By Mallika Bhatia
When I came to Munich almost six years ago, it was for a holiday. Not literally for a few days of holiday, but as a holiday that I had decided to take for a year. My husband was offered a temporary posting to Munich for a year or two and we saw it as the perfect opportunity to travel Europe at much cheaper rates. Flying to each of the places on our wish list from our home country would have been extremely expensive and it would have been impossible to cover the whole wish list. I had been running my private practice for more than ten years back then and life had suddenly thrown some not-so-great unexpected turns our way. All in all, I was really looking forward to a break from my work.
Within the first few weeks of arriving here I was handed my work permit, which I must admit I denied accepting at the Visa office. I so vehemently did not want to work back then that this new piece of paper looked like a threat to me. The man handing me the visa finally said, “This just means you may work, not that you must.” I reluctantly took that green thing and hid it away. A few months of travelling later, I came across a zen teacher who was adamant that I had to help her deal with some personal issues. I tried everything in my power to tell her not to come to me, but she was insistent. I gave in and finally my first therapy session in Munich happened in my living room. I got a home-baked chocolate cake as my fees.
As time passed, more and more people started coming to my living room and I started receiving many packs of tea, cakes, cookies and plants. I recognised it as a sign from the universe and decided to finally set up my formal practice in Munich. The process was pretty simple, but what after?
When you start formally, you hire an office, get furniture, buy mugs and glasses and tea and tissues, redo your website, get business cards printed… All in all you invest a lot financially. I was naturally expecting a regular and easy flow of clients from day one. I couldn’t have been more wrong! I realised that it is easier to get clients when you charge nothing and that was a BIG blow to my ego. The ego I had no idea was there crawled within me. Back in India, I was almost a celebrated therapist. I gave regular interviews to news channels and newspapers, my appointment diary was always full, people had to wait for weeks, sometimes months, before getting to see me, and I had been recognised on the street on more than one occasion, and yet here I was waiting for a single new client to call me for an appointment.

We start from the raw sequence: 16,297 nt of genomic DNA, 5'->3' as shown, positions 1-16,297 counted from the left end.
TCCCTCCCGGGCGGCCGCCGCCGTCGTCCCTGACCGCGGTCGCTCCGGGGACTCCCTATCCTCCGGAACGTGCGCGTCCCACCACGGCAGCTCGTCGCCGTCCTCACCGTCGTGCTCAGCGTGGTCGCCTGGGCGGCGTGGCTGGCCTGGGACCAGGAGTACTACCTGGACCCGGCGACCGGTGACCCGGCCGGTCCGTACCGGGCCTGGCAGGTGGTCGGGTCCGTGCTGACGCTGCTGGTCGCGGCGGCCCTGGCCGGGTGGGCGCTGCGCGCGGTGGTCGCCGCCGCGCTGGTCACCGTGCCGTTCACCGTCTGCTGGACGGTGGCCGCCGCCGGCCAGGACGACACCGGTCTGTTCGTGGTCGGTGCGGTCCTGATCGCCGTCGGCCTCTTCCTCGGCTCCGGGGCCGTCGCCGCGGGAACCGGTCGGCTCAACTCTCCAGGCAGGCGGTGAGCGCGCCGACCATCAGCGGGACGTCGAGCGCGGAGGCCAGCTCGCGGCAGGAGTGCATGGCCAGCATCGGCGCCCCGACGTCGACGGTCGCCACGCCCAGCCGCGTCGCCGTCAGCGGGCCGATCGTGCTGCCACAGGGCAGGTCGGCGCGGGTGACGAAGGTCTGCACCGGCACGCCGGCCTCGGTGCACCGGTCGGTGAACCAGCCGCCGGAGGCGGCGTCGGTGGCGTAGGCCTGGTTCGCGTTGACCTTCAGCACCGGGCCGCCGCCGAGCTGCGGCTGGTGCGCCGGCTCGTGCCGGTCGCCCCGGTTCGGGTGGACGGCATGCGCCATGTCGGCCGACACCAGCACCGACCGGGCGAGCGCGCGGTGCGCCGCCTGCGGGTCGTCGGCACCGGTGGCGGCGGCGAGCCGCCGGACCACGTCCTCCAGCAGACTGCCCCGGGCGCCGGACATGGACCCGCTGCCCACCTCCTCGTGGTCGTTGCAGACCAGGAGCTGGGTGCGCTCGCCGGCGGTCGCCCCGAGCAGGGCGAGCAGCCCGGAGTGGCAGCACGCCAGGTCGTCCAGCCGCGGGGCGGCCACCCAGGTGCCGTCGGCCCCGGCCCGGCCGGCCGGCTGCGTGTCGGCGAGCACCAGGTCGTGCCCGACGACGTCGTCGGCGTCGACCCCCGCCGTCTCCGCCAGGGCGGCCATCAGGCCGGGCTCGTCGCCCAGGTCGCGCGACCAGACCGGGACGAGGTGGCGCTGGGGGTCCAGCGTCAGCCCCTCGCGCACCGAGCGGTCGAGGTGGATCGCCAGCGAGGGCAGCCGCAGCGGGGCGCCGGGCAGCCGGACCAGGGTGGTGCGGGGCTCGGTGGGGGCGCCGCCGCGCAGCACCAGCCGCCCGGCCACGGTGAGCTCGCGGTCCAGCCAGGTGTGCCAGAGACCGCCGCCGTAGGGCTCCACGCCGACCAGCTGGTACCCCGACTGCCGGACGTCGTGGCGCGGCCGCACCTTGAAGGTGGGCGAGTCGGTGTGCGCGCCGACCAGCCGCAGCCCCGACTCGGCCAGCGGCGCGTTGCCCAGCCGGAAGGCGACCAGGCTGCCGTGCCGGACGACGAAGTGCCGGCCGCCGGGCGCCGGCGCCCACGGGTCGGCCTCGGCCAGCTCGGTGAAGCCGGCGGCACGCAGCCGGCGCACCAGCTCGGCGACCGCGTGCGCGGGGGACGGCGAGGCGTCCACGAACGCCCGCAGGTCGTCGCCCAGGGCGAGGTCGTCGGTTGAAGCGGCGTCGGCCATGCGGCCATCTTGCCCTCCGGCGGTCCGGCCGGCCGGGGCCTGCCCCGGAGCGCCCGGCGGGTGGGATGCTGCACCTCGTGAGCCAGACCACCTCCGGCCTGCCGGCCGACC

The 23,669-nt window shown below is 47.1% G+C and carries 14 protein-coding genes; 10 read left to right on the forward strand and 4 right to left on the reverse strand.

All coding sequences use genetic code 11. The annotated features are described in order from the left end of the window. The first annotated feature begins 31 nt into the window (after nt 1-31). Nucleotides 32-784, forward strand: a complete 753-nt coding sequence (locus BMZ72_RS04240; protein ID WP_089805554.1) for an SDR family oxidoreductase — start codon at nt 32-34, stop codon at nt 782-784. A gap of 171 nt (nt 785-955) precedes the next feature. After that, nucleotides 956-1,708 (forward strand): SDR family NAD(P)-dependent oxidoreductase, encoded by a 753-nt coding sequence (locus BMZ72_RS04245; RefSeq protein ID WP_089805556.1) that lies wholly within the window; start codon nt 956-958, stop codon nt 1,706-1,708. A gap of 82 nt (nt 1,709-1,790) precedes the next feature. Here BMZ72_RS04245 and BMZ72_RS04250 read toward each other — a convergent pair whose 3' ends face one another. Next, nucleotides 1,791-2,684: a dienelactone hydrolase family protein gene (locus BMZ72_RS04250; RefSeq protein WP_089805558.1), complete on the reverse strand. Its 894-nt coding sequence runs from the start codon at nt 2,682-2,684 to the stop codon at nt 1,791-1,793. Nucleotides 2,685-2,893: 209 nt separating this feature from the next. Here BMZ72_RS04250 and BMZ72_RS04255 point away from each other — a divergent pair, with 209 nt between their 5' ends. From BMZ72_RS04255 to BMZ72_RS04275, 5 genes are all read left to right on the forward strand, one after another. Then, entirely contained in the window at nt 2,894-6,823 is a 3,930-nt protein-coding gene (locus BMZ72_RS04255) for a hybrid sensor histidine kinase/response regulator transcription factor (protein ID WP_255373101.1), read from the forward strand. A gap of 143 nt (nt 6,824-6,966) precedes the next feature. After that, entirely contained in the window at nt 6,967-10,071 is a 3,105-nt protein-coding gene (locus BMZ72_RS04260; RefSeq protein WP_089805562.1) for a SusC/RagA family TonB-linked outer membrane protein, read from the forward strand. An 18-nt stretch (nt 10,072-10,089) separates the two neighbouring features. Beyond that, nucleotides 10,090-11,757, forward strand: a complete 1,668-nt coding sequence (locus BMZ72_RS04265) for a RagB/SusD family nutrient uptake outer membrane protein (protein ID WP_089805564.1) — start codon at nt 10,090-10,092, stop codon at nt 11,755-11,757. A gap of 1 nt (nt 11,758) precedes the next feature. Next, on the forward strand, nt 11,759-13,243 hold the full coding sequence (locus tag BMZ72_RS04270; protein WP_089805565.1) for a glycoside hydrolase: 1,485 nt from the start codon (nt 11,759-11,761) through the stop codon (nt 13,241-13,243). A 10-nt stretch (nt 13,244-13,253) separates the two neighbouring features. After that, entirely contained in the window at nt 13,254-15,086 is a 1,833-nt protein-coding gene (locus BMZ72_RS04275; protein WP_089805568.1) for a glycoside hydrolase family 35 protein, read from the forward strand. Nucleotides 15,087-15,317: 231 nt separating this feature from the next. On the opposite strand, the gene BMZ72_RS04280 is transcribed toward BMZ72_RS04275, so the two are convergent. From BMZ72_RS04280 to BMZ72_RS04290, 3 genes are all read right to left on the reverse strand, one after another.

I had failed. My legacy ‘should’ have continued, it ‘should’ have been carried here, I ‘should’ have had work easily. These were my constant feelings, until I actually sat down to introspect and realised that this was my ego talking. Not my skills, not my talent, but my ego. I had started seeing myself from a very different viewpoint, not as who I was, but as what my achievements were. I was judging myself for not getting instant clients and putting myself down for being new to the market. Munich taught me to fail and for that I am forever grateful to this city.
It helped me adjust my lenses, gain perspective, and see me for who I was, not for my achievements, not for my past fame, but for me. It let me be; it neither rejected me, nor loved me overtly. It gave me the breathing space that I needed, the freedom to rediscover myself and my work, and it showed me how setbacks bring about incredible transformations. It changed me as a person and that in turn changed my flow of work. Today I am grateful for what I have, for the opportunities I have been able to create. I don’t hesitate before asking for work; it doesn’t make me lesser. I happily give referrals to other professionals in my field and I am always open to failing. I trust that it will make me better. Like they say, failure teaches us much more than success ever can.
Mallika Bhatia is Life Coach with a Master’s in Clinical Psychology and a Diploma in Hypnotherapy, with more than 13 years of experience in this field. She is a writer, a blogger, and a published author with regular dedicated columns in two National Dailies in India. She also manages The Hope Tribe, a platform to share true stories of people who overcame obstacles and became real heroes. She practices in Munich at her office in NeuHarlaching or over Skype/FaceTime. Her website has more details about her work & for regular doses of wisdom, like & follow her on Facebook.